Brent crude continued its march downwards on Friday, dropping to a 5-1/2-year low of $63 a barrel for a weekly loss of more than 8 percent, amid persistent concerns over a global supply glut and a bearish demand outlook.
The Organization of Petroleum Exporting Countries (OPEC), which accounts for a third of global oil output, cut its 2015 demand forecast this week, to the lowest in more than a decade.
“The recent bout of weakness has been a function of the concerns shifting a little bit more to the demand side now,” said Mark Keenan, head of commodities research in Asia for Societe Generale in Singapore.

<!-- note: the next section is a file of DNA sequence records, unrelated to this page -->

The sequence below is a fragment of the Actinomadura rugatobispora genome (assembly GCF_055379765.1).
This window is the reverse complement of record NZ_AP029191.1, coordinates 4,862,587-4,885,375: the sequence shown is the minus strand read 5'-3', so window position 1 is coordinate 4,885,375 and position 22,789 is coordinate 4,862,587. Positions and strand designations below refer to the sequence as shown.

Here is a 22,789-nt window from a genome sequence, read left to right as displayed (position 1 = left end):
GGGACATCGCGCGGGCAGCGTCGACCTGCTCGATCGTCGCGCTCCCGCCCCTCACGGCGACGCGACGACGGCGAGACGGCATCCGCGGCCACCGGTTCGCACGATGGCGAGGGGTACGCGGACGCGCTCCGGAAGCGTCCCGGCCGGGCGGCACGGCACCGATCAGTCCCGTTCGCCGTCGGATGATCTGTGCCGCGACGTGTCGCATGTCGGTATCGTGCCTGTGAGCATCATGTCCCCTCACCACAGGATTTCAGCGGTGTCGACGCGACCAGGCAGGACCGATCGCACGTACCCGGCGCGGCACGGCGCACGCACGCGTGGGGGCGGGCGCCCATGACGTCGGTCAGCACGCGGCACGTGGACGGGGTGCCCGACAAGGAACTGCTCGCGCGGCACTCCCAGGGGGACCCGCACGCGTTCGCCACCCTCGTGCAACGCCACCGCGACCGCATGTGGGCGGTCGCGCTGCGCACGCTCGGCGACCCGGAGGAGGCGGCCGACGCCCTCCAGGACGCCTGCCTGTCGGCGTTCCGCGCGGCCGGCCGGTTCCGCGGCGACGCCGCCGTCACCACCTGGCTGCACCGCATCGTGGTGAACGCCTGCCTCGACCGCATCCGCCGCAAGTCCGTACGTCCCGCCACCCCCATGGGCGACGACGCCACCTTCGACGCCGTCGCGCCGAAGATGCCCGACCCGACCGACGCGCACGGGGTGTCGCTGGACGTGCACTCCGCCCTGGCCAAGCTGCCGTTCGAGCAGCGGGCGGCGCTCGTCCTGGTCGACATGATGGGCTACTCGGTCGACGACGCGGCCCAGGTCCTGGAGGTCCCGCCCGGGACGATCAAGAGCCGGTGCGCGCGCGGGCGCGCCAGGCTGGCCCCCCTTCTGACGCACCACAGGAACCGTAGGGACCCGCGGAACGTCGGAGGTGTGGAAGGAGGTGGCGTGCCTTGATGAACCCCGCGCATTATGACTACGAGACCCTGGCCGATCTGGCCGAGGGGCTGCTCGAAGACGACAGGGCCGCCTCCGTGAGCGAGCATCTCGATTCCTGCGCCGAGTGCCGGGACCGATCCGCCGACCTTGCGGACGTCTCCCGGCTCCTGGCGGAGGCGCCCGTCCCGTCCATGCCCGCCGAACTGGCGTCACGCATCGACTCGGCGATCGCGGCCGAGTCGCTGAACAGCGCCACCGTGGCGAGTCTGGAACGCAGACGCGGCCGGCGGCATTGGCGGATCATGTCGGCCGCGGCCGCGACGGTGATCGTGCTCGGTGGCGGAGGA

“There has been perhaps a little bit of neglect of what the demand profile`s going to be like next year.”
Brent slipped 12 cents to trade at $63.56 by 0724 GMT, after touching $63.00, the lowest since July 2009. Brent traded above $115 in June.
US crude was down 53 cents at $59.41, after falling more than a dollar to a low of $58.80, also the weakest since July 2009. The contract has lost about 10 percent this week.
Top energy consumer China released data on Friday showing near-record refinery runs in November, with factory output growth weaker than expected.
High Chinese oil demand, which has remained above 10 million barrels per day for the past three months, could help provide a floor to crude prices that have plunged around 40 percent since June.
Remarks by Saudi Arabia`s oil minister reiterating that the kingdom will not cut output, and a surprise jump in US crude and distillate inventories, have driven down oil prices this week.